1. ## chain rule

find f '(x)

f(x)=4/(3xto2nd-2x+1)to3rd

2. Originally Posted by homerb
find f '(x)

f(x)=4/(3xto2nd-2x+1)to3rd
Note that $\displaystyle \frac{4}{(3x^2-2x+1)^3}=4(3x^2-2x+1)^{-3}$

Do you know how to apply the chain rule?

$\displaystyle \frac{\,d}{\,dx}\left[f(g(x))\right]=f'(g(x))\cdot g'(x)$

Let $\displaystyle f(x)=4x^{-3}$ and let $\displaystyle g(x)=3x^2-2x+1$

Can you take it from here?

--Chris

3. no I can't

4. $\displaystyle \frac{\,d}{\,dx}\left[f(g(x))\right]=f'(g(x))\cdot g'(x)$

Let $\displaystyle f(x)=4x^{-3}$ and let $\displaystyle g(x)=3x^2-2x+1$

Then we see that $\displaystyle f'(x)=-12x^{-4}$ and $\displaystyle g'(x)=6x-2$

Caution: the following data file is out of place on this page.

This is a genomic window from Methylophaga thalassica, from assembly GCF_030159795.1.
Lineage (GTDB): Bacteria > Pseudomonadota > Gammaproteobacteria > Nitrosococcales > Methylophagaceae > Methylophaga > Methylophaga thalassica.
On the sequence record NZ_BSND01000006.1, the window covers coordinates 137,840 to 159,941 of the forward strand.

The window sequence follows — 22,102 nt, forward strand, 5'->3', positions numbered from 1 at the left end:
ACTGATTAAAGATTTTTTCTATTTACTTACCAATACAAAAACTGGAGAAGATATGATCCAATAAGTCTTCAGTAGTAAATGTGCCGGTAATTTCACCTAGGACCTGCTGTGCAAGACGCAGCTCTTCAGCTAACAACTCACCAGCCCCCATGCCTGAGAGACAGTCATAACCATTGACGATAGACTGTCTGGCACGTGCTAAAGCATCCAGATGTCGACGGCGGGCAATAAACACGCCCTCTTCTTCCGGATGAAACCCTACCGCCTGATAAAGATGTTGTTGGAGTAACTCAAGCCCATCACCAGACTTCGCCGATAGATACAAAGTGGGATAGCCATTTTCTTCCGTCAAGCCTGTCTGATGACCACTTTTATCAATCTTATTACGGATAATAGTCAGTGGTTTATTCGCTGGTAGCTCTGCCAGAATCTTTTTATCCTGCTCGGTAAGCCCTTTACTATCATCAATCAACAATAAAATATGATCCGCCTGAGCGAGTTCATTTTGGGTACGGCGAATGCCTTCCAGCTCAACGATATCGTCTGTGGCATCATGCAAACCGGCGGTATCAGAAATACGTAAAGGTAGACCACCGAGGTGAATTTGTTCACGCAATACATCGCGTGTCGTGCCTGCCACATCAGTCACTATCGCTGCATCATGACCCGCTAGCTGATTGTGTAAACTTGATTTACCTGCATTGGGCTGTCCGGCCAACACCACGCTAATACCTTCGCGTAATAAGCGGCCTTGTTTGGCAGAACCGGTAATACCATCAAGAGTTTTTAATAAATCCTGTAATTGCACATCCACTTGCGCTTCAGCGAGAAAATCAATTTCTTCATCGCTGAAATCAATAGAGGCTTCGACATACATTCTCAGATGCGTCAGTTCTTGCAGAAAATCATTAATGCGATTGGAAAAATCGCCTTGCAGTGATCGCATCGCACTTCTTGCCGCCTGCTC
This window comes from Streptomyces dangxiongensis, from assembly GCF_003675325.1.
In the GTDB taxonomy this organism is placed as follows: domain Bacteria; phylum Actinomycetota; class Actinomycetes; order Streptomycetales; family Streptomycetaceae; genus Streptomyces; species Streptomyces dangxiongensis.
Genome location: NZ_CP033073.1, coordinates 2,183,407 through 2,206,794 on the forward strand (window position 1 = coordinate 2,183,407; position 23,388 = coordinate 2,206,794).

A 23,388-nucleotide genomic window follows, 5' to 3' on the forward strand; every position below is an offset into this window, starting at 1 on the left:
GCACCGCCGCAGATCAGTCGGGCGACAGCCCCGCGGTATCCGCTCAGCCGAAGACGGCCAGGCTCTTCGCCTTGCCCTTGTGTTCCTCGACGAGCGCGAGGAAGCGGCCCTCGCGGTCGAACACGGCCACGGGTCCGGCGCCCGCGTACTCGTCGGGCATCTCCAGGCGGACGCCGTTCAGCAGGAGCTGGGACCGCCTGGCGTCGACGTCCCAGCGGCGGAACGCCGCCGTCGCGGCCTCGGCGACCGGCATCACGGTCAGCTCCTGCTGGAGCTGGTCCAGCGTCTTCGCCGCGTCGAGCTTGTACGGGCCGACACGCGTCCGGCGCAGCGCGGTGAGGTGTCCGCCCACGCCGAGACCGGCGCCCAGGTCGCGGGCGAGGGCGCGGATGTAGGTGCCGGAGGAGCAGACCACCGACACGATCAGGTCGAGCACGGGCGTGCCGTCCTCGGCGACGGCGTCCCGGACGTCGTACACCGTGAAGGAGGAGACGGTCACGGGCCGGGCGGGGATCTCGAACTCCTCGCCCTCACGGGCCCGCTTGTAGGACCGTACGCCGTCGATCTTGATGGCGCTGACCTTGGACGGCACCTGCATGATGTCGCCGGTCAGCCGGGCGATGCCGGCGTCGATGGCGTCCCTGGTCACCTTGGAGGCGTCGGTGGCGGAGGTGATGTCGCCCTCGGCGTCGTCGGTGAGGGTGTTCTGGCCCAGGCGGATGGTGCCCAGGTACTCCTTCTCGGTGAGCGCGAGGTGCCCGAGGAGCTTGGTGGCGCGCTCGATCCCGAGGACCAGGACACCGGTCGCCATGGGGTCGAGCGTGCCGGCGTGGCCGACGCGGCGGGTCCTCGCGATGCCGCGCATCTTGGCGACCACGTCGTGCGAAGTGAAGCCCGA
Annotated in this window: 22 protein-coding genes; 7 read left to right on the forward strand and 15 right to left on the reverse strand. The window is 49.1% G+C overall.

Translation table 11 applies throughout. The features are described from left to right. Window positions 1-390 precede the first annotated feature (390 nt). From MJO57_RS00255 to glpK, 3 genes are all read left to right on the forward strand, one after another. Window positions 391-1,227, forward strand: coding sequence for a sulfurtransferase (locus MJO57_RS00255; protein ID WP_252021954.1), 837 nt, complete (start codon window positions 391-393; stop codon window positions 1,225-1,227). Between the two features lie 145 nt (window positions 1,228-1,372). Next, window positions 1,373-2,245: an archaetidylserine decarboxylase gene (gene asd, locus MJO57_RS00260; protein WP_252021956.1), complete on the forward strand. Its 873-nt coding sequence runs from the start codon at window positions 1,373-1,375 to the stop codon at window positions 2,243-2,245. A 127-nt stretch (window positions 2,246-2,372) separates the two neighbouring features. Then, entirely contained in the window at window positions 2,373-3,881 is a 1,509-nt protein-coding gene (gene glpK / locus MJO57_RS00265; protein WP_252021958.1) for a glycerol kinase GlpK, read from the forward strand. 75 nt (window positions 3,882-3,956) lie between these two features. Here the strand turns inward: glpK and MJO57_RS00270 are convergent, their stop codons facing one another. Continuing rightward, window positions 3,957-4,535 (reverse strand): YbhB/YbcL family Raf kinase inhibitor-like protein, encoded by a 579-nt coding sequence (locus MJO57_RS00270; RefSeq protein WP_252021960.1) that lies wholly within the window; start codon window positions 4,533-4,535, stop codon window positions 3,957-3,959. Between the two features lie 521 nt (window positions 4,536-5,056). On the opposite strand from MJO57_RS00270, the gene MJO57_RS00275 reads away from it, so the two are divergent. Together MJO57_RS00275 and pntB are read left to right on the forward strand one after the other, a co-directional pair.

So when we apply the chain rule, we see that $\displaystyle \frac{\,d}{\,dx}\left[4(3x^2-2x+1)^{-3}\right]=-12(3x^2-2x+1)^{-4}\cdot (6x-2)$

Can you take it from here and simplify this?

--Chris

5. I try to do it, but I can't. This is my first time doing this. If you can simplify this more

6. Originally Posted by homerb
I try to do it, but I can't. This is my first time doing this. If you can simplify this more
The farthest it can be simplified:

$\displaystyle -12(3x^2-2x+1)^{-4}\cdot (6x-2)=-\frac{24(3x-1)}{(3x^2-2x+1)^4}$

--Chris

7. homer you times the -12 by the 6x-2 for the numerator and the equation in the parenthesis goes in the denominator and it becomes a positive exponent because you put it in the denominator